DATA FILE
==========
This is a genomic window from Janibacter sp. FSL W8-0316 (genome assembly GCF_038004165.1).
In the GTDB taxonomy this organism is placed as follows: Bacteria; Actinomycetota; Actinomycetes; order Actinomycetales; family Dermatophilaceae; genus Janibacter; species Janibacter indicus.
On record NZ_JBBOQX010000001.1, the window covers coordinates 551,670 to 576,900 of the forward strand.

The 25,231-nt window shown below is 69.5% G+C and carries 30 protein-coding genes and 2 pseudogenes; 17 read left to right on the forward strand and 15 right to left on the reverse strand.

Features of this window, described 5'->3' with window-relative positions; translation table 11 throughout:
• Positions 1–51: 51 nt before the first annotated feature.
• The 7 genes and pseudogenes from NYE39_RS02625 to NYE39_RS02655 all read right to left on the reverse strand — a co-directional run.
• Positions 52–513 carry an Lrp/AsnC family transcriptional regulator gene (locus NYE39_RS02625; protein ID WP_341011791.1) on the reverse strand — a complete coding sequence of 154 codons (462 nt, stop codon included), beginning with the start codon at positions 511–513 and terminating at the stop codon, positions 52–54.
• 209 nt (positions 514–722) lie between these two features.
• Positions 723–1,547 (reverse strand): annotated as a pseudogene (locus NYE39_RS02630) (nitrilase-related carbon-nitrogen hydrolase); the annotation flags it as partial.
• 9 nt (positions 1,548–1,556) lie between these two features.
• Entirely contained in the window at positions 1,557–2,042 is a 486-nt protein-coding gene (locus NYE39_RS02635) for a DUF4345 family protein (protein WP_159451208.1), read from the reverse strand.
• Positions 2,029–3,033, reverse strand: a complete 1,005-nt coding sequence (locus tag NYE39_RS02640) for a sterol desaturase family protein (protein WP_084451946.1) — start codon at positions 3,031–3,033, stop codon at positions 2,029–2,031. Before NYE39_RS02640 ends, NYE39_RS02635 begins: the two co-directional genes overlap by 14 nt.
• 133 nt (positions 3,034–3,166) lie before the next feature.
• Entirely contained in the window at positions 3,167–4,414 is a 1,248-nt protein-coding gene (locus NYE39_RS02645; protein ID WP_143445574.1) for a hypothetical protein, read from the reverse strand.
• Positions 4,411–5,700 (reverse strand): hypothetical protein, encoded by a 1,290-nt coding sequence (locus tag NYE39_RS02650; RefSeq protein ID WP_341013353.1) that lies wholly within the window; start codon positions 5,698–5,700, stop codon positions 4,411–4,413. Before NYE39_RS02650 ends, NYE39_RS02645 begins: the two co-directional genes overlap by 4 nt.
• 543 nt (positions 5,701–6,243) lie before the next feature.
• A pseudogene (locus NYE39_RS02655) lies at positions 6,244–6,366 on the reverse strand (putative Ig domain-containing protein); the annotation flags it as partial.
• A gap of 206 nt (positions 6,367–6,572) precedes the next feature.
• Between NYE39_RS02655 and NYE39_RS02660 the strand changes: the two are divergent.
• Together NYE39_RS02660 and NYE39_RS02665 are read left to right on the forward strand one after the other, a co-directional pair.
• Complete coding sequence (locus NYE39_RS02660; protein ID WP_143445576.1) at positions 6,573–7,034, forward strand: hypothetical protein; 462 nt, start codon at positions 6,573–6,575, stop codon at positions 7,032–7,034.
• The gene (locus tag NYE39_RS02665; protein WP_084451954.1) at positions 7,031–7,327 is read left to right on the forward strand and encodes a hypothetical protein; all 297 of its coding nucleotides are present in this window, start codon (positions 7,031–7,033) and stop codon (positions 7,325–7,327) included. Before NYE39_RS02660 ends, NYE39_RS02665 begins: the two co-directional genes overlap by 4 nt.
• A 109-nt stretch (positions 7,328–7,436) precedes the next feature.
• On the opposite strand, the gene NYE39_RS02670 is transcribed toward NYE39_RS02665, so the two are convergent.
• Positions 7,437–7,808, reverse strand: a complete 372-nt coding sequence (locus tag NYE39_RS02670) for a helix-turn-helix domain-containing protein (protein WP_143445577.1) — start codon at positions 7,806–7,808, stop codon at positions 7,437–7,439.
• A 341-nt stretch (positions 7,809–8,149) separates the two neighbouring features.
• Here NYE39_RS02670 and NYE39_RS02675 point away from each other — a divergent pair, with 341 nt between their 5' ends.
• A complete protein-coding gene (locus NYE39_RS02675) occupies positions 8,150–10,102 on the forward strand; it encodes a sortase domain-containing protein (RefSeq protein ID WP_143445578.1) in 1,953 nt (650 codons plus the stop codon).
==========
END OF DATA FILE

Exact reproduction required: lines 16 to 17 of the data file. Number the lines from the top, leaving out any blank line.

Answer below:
• Positions 4,411–5,700 (reverse strand): hypothetical protein, encoded by a 1,290-nt coding sequence (locus tag NYE39_RS02650; RefSeq protein ID WP_341013353.1) that lies wholly within the window; start codon positions 5,698–5,700, stop codon positions 4,411–4,413. Before NYE39_RS02650 ends, NYE39_RS02645 begins: the two co-directional genes overlap by 4 nt.
• 543 nt (positions 5,701–6,243) lie before the next feature.